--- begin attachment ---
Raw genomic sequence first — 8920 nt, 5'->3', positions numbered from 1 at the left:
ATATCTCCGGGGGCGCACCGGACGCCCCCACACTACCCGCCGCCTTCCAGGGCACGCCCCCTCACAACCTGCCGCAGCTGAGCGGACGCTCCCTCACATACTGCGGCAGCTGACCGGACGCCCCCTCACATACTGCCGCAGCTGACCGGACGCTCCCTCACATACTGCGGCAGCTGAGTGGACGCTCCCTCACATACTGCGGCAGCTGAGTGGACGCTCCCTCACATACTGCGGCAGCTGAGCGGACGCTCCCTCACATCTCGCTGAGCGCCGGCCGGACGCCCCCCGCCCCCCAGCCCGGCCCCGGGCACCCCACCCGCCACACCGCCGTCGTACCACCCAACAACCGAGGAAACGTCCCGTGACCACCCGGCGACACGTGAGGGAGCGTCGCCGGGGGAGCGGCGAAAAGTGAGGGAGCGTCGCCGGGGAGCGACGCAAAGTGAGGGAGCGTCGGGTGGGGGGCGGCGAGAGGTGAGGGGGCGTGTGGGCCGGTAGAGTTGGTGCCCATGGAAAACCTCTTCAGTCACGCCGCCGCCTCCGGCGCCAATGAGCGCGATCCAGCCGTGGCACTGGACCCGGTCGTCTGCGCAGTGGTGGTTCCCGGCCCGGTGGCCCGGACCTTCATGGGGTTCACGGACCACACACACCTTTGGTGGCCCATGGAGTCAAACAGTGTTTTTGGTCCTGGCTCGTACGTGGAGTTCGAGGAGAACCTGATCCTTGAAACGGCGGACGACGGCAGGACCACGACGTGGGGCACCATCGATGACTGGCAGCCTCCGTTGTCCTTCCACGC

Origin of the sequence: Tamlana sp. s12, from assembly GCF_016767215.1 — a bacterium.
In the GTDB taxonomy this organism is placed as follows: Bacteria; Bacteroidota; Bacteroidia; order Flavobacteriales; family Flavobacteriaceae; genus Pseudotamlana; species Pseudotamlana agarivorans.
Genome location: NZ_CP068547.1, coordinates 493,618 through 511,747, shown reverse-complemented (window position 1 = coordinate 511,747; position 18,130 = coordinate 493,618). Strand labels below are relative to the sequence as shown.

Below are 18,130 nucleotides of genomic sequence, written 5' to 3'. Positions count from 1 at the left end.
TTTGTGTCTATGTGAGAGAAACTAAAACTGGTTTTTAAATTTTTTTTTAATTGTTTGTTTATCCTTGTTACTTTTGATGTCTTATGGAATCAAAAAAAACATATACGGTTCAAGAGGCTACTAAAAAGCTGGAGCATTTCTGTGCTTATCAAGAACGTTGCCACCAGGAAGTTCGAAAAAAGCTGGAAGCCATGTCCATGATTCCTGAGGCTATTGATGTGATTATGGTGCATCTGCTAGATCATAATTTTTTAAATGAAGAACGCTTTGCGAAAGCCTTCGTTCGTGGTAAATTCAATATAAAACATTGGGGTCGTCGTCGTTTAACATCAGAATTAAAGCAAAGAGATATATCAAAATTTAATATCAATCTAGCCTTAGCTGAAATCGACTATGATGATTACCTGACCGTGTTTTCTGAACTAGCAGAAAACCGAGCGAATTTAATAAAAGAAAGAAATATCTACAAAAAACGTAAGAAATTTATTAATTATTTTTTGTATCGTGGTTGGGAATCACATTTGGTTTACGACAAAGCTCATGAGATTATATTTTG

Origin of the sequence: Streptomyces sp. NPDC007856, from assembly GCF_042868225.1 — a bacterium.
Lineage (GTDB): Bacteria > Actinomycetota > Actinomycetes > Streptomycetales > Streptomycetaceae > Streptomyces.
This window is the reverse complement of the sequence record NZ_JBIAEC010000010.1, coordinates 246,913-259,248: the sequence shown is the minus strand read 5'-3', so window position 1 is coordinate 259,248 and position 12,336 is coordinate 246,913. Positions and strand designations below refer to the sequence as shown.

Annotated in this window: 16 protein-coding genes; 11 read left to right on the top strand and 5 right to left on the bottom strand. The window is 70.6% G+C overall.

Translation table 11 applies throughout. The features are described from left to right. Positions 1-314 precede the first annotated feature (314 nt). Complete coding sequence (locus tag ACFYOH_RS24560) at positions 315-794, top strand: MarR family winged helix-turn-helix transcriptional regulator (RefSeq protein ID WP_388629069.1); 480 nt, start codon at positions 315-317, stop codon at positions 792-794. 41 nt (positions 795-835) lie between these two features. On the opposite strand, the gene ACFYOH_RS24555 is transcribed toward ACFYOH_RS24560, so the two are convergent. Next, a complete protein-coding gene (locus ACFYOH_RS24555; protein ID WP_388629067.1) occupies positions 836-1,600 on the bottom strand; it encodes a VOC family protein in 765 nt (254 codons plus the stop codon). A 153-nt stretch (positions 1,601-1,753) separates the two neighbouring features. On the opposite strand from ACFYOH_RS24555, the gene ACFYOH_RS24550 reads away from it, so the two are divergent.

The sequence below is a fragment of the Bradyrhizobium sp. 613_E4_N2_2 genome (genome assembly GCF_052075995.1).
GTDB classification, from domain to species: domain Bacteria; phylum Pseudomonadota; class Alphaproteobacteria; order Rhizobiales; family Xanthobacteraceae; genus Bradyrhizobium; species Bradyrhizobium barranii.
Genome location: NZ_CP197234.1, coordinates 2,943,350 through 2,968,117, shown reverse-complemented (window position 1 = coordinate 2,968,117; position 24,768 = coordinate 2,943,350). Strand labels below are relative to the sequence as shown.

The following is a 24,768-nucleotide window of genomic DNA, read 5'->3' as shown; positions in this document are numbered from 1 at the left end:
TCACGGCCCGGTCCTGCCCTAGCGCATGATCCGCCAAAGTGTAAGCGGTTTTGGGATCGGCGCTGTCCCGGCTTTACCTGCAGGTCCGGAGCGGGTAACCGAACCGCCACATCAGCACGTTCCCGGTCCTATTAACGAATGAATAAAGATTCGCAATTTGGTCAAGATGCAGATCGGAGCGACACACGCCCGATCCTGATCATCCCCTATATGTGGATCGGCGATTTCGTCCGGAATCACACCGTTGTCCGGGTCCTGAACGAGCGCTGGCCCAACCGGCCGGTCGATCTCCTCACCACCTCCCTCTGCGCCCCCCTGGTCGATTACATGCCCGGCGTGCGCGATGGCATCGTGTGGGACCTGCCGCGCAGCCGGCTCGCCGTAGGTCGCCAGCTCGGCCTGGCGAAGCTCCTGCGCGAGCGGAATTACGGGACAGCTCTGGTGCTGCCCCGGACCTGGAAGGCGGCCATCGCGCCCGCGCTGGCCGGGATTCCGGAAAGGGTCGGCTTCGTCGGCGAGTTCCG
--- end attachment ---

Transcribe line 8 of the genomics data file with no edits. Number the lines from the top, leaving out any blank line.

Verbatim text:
Origin of the sequence: Streptomyces sp. NPDC007856, from assembly GCF_042868225.1 — a bacterium.